It was supposed to be a very short stop-over only – we ended up staying a total 7 nights. On the way to Milford Sound we stopped at a campground 60 km away from Te Anau. Basically it is in the middle of nowhere, you won’t find much more than a petrol station and a minimarket. But the campground we found is a true travelers-gem. As it turned out, it should be the best campground on our whole trip. Our stay at Mossburn Country Park was pleasant right from the start: everything was well organized and very clean. Stuart and Colleen (owners of the campground) had a pet lamb (abandoned by its mother), a few sheep, alpaca, chicken, a cow, a dog (called Andrew), a pie choc and a pie hen. As Niels needed to work on his presentation for his PhD defense, the true free Wi-Fi was much appreciated. Most camp groups offering “free Wifi” hand out a voucher for 25-45 MB of data!! We liked the place a lot and extended our stay for one more night, the day after we extended it by another night.
Becoming friends with Stuart and Colleen is every easy. They are lovely and welcoming people. We got invited for dinner as well as coffee and Eva went with them to a “festival” in “town”. We (especially Niels) truly enjoyed the time in our camper without any driving. After 3 days we decided to drive to Milford Sound but the weather conditions didn’t allow us to. The road was closed for 1,5 days due to snow and fallen trees therefore we enjoyed 2 more days on the campground – chatting with our neighbors, Coleen and Stuart and playing with Andrew.
Finally with a delay of 4 days (without any regret) we headed to Milford.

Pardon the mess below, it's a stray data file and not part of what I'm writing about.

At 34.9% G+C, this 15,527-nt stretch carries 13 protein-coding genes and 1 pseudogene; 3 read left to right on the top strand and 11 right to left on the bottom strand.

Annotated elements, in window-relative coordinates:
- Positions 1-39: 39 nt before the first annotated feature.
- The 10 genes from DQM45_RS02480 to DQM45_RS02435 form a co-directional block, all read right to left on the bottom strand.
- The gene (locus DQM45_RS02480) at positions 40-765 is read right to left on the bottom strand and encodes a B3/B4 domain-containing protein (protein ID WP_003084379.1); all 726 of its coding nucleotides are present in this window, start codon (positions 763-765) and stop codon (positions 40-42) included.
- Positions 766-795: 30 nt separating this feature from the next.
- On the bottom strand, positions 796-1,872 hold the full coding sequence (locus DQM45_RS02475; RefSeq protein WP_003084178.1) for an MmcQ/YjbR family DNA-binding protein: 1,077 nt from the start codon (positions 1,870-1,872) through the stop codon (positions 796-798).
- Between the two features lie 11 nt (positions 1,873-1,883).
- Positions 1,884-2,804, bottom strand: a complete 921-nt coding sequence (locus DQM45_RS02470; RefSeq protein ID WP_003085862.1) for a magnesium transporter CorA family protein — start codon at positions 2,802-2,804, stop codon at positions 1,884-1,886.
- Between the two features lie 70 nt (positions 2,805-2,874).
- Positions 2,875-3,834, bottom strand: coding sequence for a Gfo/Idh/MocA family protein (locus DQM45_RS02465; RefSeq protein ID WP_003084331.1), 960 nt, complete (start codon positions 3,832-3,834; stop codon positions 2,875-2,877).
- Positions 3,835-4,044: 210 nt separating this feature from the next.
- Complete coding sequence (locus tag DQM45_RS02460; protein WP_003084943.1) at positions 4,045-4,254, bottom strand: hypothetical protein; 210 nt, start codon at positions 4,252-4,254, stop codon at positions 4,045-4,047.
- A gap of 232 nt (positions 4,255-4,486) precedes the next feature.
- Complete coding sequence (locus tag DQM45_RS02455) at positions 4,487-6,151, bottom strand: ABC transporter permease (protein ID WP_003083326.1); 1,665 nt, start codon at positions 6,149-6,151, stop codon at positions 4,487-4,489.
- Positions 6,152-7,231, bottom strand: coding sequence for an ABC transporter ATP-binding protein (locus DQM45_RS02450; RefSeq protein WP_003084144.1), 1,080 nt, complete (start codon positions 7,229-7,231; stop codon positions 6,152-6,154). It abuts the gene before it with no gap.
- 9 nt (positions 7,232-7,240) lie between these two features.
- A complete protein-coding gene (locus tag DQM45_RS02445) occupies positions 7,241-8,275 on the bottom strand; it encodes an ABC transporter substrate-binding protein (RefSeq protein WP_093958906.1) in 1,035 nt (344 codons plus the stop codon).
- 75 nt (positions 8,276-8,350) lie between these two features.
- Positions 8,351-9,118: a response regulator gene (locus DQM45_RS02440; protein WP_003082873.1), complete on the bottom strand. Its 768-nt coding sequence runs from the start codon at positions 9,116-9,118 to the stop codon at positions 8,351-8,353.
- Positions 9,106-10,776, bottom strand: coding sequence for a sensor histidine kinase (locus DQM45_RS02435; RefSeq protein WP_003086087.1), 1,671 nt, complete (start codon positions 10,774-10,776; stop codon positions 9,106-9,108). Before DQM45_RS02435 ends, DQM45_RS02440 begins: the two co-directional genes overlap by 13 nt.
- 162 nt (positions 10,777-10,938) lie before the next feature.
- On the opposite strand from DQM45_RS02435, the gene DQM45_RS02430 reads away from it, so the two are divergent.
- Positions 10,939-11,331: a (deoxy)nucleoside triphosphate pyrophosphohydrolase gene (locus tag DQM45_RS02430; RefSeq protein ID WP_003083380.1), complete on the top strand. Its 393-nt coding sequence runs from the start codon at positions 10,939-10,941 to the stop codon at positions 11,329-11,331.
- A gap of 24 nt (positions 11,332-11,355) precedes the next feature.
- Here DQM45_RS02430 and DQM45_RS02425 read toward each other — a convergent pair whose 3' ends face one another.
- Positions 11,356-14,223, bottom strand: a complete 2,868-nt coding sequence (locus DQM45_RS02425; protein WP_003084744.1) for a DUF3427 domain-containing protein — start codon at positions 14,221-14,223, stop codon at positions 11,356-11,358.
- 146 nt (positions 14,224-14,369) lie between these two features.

Curious lamb exploring the surrounding
Unfortunately we have to admit: it is true the South Island is more spectacular than the North Island.
The planning for the total kms to be driven was 3.500. After leaving the North Island we already drove 2.500 km. Therefore, a decision was made: to make our journey more enjoyable we skip some parts on the South Island. Starting off on the east coast, going down south through the Catlins and the Fjordlands we finally made a turn West to our final destination Queenstown.
Surprisingly Evas birthday came up on our way from North to South. It would have been the best birthday ever… The day started with a perfect breakfast: croissants, a birthday cake and a great latte macchiato while enjoying the view of the snow-capped mountains. At noon we were booked-in a whale watching tour in Kaikoura, where marine animals (e.g. whales, dolphins) are plentiful and year around to be seen. But as it turned out the day was only almost perfect. The amazingly sunny day without any clouds turned out to be too stormy for our tour so that they canceled the trip only 1 hour prior to departure. After receiving the bad news we did not burry our heads in the sand: we drove towards the south along the beautiful coast with some nice stops for short walks. In the evening Niels tried to make-up for the canceled trip by building Eva her own private cinema in the camper including homemade popcorn. Although the whale-watching tour would have been nice, it was one of the best birthdays Eva ever had.